Rekindling the warrior spirit

/ 05:13 AM November 06, 2017

For almost half a century since the Philippine Military Academy reopened its doors at the end of World War II, the traditional foundation day and homecoming activities by the alumni were held during the month of February. It was in February 1905 that a constabulary school was established in the old Sta. Lucia barracks in Intramuros. The school created by the American colonial government had for its main mission the training of native officers to replace American officers in the continuing fight against Filipino revolutionaries still resisting American occupation. It was the classic colonial practice of “divide and rule,” pitting Filipino against Filipino, and using Filipino-led forces against native freedom fighters. Of course, the Filipino freedom fighters were often portrayed as “ladrones,” or bandits, to justify the ongoing pacification campaign by the new colonial power.

In 1991, Dr. Cesar Pobre, PMA Class 1952, while working for a master’s degree in history at the University of the Philippines, came upon historical data that “as part of the major organizational efforts at modernizing the Filipino armed forces, the President of the Revolutionary Government and General-in-Chief, Emilio Aguinaldo, issued a decree on October 25, 1898, establishing an Academia Militar in the town of Malolos, Bulacan.” His findings led him to believe that the Academia Militar and not the Constabulary School, had a “better title to being PMA’s historical anchor.” Pobre pointed out that “redefining the PMA roots is not a political but a historical exercise.”


We must take note of the fact that the Philippine Army and Navy trace their history back to 1897-1898, basing their existence on decrees issued by Gen. Emilio Aguinaldo in the course
of the revolution.

Pobre’s findings on the Academia Militar were confirmed by the National Historical Institute and with the Institute’s action, the board of the PMA Alumni Association moved for its approval by Armed Forces of the Philippines chief of staff, Gen. Joselin Nazareno. This was followed by favorable action from the defense secretary and final approval by President Joseph Estrada. In 1998 the centennial of Philippine Independence, the Academy for the first time marked its Foundation Day on Oct. 25, the day President Emilio Aguinaldo signed the decree creating the Academia Militar in 1898.


Last week the PMA celebrated its 119th Foundation Anniversary. The ceremonies included early recognition of plebe Class 2021. Originally 301-strong, the Class of 2021 on recognition day was down to 246, including 36 females. Instead of waiting for a whole year as was the practice in the past, the fourth-class cadets were recognized by their upperclassmen after seven months of plebehood. Did the ghost of hazing have anything to do with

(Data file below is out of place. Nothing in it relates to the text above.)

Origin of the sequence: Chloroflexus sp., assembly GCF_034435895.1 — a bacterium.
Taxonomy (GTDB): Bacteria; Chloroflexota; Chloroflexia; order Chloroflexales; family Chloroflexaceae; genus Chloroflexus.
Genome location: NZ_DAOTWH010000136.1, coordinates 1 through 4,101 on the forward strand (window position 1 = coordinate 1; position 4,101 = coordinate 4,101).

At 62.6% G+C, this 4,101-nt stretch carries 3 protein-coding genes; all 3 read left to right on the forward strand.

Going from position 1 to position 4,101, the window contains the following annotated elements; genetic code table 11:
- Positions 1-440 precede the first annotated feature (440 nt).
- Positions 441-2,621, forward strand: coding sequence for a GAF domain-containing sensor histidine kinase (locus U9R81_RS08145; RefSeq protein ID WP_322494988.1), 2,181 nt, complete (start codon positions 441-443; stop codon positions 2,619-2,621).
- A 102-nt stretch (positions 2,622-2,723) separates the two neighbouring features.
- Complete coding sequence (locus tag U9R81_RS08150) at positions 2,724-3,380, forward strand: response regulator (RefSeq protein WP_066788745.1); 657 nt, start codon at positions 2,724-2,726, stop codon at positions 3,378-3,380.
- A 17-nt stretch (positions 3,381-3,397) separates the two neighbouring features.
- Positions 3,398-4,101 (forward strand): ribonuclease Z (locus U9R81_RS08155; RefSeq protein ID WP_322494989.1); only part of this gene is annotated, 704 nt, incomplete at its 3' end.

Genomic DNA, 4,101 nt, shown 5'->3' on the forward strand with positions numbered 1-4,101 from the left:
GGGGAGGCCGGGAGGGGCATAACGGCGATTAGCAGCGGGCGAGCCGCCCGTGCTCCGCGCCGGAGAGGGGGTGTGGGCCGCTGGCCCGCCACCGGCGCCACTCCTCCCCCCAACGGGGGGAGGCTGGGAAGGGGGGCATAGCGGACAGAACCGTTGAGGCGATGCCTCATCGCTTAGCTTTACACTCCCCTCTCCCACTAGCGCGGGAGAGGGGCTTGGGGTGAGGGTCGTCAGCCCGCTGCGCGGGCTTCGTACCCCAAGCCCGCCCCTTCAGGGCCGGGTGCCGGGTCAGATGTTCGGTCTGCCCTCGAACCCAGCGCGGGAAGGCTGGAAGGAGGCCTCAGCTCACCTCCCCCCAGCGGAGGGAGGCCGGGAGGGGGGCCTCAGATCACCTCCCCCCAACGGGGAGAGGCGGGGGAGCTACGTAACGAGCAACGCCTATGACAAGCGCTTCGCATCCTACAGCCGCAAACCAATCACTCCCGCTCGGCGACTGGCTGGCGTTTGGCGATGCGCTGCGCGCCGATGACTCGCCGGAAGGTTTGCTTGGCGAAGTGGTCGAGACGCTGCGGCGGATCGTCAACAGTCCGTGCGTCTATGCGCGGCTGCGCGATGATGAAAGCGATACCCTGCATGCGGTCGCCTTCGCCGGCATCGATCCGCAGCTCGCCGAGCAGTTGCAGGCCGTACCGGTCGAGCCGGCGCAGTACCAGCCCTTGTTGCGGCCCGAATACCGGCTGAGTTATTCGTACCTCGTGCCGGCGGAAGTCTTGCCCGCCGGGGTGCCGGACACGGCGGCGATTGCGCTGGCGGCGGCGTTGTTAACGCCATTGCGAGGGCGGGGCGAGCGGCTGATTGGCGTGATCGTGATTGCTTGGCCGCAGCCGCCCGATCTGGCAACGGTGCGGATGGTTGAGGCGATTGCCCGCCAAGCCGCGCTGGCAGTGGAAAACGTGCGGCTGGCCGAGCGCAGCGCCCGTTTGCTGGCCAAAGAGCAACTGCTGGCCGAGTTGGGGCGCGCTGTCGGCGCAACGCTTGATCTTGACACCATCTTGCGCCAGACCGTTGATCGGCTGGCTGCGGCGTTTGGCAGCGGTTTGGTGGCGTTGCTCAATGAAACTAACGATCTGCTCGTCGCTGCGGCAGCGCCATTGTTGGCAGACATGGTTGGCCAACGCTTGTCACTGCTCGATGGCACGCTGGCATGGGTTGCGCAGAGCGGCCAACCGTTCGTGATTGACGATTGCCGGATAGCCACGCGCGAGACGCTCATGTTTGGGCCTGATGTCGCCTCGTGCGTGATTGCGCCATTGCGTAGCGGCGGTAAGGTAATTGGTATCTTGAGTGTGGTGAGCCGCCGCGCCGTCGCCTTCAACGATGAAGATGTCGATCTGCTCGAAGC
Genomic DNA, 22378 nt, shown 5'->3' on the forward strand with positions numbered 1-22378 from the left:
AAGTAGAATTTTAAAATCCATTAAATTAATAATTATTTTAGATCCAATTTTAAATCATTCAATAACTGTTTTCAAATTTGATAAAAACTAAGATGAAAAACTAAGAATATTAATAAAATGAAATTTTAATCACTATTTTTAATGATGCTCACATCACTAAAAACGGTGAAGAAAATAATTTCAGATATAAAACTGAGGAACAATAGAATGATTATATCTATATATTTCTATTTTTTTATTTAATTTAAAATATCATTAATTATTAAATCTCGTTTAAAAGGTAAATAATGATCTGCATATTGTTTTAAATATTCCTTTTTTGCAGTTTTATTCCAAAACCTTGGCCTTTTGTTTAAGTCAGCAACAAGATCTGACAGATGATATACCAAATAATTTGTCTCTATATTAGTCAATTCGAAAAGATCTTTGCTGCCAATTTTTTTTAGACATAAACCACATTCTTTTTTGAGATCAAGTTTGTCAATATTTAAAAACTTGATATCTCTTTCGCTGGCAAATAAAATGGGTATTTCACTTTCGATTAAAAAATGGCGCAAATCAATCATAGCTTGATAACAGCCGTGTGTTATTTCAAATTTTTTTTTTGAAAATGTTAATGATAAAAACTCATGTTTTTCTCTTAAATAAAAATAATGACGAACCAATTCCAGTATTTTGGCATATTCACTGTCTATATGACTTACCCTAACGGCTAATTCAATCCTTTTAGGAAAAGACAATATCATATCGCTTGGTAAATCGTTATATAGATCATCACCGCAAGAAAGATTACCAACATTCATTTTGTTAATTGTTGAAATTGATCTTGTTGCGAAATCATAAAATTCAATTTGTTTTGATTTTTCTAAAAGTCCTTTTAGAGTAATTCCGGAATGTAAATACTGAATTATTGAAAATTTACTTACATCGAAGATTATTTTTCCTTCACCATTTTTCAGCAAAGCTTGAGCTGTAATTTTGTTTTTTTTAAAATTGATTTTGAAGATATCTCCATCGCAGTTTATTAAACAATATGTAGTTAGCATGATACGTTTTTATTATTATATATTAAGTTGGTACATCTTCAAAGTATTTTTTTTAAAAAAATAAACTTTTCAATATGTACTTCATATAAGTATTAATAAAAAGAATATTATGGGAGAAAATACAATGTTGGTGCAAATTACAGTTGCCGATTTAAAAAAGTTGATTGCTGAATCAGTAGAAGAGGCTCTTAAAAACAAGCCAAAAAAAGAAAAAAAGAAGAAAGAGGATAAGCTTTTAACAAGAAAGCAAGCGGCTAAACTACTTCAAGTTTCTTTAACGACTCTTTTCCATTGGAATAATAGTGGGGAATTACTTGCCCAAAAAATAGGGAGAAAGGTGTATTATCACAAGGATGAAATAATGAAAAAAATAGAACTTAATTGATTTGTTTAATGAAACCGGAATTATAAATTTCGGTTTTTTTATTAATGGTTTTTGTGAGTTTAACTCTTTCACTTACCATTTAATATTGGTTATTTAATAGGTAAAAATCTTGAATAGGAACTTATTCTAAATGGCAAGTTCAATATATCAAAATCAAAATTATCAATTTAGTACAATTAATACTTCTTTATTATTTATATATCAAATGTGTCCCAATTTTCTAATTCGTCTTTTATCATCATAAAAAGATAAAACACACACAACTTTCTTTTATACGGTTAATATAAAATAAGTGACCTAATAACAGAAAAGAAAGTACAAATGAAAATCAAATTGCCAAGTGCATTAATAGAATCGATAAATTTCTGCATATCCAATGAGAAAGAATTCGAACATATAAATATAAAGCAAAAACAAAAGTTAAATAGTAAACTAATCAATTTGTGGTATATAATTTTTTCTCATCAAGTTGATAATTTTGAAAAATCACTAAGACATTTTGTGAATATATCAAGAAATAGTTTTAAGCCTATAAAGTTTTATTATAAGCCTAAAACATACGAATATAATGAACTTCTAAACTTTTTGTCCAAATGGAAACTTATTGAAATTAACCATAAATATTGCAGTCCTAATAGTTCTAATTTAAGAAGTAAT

the shortened plebe status?

The guest of honor was Sen. Panfilo Lacson, Class 1971, who reminded the cadets that “only those who know how to obey are fit to command.” Also in attendance was the new AFP chief of staff, Gen. Rey Leonardo Guerrero, Class 1984.

Over the years, the Armed Forces has been called upon to help or be engaged in activities other than conflict resolution. They are usually in the forefront of rescue and relief operations during times of calamity such as typhoons, floods, landslides, and earthquakes. They have been employed in anti-illegal logging police work, in the construction of roads and bridges, and even in containment operations against the spread of avian flu.

Lately there have been calls for a review and reorientation of our Armed Forces to better carry out its main mission of defeating the enemies of the state.

Gen. Melchor Rosales, chair of the PMA Alumni Association, in a recent message on education and training in the Armed Forces, noted the protracted Marawi City siege that took more than five months to resolve, as well as the previous Zamboanga City attack. The AFP and police forces lost 165 men along with almost 1,700 wounded in the Marawi conflict aside from the massive collateral damage suffered by the city. He said “the national government and the AFP cannot afford to continually sustain losses of this kind and magnitude,” and called for a review of training policies for improved fighting skills.

“The change must start at the basic or entry-level of training, with the instilling of the warrior spirit. Any soldier must have the mindset of fighting and winning first and foremost.”

Perhaps, what Rosales did not say is that we are using too many of our soldiers not for fighting purposes, but for objectives and missions that should be left to the civilians.


Gen. Douglas MacArthur in an address to the corps at the US Military Academy, dwelt on this issue, saying “Let civilian voices argue the merits or demerits of our processes of government. Whether our strength is being sapped by deficit financing indulged too long by federal paternalism grown too mighty, by power groups grown too arrogant, by politics grown too corrupt, by crime grown too rampant, by morals grown too low, by taxes grown too high, by extremists grown too violent; whether our personal liberties are as firm and complete as they should be.

“These great national problems are not for your professional participation or military solution.”

The mission of the AFP is to win wars. No other organization is trained to fight for this singular objective.

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TAGS: Philippine Military Academy, Philippine military history, PMA, Ramon Farolan, Reveille
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